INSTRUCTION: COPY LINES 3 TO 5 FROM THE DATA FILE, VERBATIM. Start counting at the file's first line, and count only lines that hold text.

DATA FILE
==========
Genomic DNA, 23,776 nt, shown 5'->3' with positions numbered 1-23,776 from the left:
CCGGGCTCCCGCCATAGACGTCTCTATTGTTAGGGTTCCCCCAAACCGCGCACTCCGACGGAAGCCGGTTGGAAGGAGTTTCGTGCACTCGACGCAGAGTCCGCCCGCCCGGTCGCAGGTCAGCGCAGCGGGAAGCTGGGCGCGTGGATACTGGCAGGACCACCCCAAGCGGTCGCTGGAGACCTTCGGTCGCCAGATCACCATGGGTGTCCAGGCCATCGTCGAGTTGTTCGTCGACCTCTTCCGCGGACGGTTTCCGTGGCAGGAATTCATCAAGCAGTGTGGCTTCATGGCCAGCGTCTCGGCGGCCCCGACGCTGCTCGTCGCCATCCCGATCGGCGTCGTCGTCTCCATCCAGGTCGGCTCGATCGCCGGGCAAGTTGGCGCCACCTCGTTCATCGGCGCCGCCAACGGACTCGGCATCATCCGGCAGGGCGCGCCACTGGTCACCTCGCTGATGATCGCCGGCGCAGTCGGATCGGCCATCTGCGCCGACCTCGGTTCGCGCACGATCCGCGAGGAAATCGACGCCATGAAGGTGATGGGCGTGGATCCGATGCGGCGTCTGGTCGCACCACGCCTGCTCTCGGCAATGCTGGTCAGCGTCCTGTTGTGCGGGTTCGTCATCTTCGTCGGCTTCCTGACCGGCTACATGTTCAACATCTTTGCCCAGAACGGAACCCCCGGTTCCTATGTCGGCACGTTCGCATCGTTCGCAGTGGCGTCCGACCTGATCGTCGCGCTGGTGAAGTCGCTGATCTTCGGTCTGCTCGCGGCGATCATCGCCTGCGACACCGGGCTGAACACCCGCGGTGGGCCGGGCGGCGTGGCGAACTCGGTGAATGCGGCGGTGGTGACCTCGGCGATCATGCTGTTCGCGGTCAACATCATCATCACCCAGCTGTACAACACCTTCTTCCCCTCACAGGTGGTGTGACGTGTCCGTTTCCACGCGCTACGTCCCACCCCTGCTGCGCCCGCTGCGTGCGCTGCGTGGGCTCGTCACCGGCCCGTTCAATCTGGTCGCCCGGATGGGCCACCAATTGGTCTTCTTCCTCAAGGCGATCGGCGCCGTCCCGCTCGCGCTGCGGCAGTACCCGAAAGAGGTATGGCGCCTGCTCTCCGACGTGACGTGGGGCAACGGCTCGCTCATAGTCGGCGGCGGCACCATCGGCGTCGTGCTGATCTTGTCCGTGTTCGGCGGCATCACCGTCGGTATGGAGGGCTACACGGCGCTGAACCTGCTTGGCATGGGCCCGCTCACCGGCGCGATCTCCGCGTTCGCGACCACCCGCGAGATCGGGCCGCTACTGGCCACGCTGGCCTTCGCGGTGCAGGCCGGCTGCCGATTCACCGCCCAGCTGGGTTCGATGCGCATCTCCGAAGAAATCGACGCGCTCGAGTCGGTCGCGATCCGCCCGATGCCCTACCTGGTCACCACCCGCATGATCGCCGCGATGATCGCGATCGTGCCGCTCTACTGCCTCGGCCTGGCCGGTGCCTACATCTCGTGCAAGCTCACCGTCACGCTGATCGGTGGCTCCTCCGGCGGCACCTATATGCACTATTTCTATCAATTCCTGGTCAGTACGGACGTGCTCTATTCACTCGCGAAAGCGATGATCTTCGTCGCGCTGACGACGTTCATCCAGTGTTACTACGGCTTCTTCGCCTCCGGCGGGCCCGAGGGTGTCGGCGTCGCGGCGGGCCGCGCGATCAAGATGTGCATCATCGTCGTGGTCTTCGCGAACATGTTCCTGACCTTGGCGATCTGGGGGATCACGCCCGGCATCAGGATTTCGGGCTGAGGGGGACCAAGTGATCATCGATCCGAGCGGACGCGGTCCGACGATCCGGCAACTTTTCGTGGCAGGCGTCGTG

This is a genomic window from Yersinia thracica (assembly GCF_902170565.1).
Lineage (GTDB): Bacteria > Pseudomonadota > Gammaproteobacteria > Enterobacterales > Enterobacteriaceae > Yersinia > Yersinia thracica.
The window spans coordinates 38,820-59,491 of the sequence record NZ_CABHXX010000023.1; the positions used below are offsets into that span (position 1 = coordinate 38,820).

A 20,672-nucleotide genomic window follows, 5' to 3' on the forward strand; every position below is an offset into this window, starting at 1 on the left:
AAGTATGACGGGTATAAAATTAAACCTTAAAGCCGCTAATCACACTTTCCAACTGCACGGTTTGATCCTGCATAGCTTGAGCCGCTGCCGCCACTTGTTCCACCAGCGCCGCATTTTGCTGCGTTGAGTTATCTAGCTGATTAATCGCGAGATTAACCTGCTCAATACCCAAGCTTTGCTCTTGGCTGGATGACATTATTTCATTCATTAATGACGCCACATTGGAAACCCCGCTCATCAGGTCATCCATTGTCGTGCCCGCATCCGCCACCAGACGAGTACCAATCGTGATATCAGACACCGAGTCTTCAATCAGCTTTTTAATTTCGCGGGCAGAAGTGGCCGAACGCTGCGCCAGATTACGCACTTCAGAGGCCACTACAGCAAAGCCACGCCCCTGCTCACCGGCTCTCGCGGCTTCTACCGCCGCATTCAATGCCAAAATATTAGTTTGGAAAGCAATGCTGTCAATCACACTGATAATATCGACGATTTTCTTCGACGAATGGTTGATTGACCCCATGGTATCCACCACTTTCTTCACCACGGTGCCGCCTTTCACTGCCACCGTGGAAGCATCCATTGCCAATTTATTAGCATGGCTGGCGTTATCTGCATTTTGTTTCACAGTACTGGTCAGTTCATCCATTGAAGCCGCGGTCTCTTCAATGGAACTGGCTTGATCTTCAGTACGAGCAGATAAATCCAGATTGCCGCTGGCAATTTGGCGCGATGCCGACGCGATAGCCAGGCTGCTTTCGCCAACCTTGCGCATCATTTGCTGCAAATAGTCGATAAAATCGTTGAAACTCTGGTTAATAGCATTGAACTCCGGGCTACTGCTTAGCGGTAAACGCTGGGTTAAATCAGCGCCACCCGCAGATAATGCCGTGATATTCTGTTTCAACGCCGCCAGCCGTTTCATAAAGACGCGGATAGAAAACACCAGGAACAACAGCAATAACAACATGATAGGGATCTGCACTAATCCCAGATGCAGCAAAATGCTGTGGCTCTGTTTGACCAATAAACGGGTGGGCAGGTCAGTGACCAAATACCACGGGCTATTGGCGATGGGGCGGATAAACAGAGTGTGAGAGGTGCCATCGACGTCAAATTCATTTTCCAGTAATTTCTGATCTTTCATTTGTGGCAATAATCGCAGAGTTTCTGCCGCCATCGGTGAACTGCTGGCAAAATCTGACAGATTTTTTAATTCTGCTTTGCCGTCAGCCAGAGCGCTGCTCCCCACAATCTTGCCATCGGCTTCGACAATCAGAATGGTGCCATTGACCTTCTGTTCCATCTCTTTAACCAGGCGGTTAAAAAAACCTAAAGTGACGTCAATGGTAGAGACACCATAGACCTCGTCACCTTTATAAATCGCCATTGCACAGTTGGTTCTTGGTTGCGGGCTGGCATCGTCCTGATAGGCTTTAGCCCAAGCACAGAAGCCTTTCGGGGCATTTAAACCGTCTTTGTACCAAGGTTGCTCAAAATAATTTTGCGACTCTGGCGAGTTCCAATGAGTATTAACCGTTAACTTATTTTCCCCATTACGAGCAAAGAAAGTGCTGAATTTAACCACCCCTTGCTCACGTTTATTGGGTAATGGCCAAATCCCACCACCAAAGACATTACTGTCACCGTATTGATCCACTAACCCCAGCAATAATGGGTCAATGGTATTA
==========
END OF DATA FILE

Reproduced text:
This is a genomic window from Yersinia thracica (assembly GCF_902170565.1).
Lineage (GTDB): Bacteria > Pseudomonadota > Gammaproteobacteria > Enterobacterales > Enterobacteriaceae > Yersinia > Yersinia thracica.
The window spans coordinates 38,820-59,491 of the sequence record NZ_CABHXX010000023.1; the positions used below are offsets into that span (position 1 = coordinate 38,820).